If you’re requiring employees to pay their dues before progressing in their careers, I encourage you to answer the question, “Why is this a valuable investment of their time?” And please give a better answer than, “It builds character.” Life is full of character-building experiences. Nobody needs you to manufacture additional ones.

I’d like to distinguish mere “dues paying” activities from starting at the bottom and working one’s way up. Starting at the bottom can deliver great value in terms of learning, empathy and perspective. So I’m very much in favor of making people start at the bottom – if it’s for the right reasons.

If a required assignment is just a right of passage, get rid of it. Find a more valuable way to invest that person’s time. Let’s quit making people pay their dues.

Thanks for reading. As usual, I’m interested in your thoughts.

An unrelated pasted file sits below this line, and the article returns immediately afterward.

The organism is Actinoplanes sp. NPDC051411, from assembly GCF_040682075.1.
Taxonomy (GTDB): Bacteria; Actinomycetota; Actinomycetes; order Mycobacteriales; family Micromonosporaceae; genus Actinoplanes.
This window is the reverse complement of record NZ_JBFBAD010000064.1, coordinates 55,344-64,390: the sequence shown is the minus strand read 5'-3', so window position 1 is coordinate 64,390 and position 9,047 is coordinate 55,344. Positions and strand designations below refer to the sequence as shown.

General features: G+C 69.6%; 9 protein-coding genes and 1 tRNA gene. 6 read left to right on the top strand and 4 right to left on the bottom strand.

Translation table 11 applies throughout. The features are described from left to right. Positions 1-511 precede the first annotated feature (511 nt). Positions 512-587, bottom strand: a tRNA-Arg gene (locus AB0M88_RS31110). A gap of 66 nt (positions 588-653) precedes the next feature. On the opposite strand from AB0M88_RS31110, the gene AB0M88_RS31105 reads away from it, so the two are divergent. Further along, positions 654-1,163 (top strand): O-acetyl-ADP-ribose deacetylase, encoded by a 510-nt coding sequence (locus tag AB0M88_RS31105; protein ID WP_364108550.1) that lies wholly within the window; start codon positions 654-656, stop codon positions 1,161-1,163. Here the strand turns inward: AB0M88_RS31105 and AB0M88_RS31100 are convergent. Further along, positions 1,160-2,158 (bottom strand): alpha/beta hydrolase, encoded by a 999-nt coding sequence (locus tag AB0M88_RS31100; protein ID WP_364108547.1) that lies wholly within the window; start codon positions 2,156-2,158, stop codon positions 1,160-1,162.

Larry Sternberg

11 Surefire Ways To Prevent Learning And Growth

Lately I’m seeing a lot of talk about the importance of developing future leaders. But I’m also seeing a disconnect between what people say and how they behave in the workplace. This post expresses my perspective on this disconnect. Here’s how to prevent learning and growth.

Please note that these items are not in order of importance. They’re merely in the order they occurred to me.

  1. Allow your employees to stay inside their comfort zone. Don’t let them advance too rapidly. Avoid giving them new responsibilities until you’re absolutely sure they will not fail. Go slowly.
  2. Stay inside your own comfort zone. Don’t set goals that require too much stretch. Don’t take unnecessary risks.
  3. Don’t empower employees to exercise initiative to solve a problem or improve your operation. Make sure they have to seek your permission first. You need to know what’s going on, after all. And your judgment is better than theirs.
  4. Make sure things are being done your way. Life is easier that way. If you do let people try things, make it risky for them. Make sure they know that they’ll be held accountable if those new things don’t work out.
  5. Discourage them from challenging the status quo or disagreeing with the opinions of the organization’s leaders (most particularly you). Expressing contrary opinions confuses other employees and undermines alignment.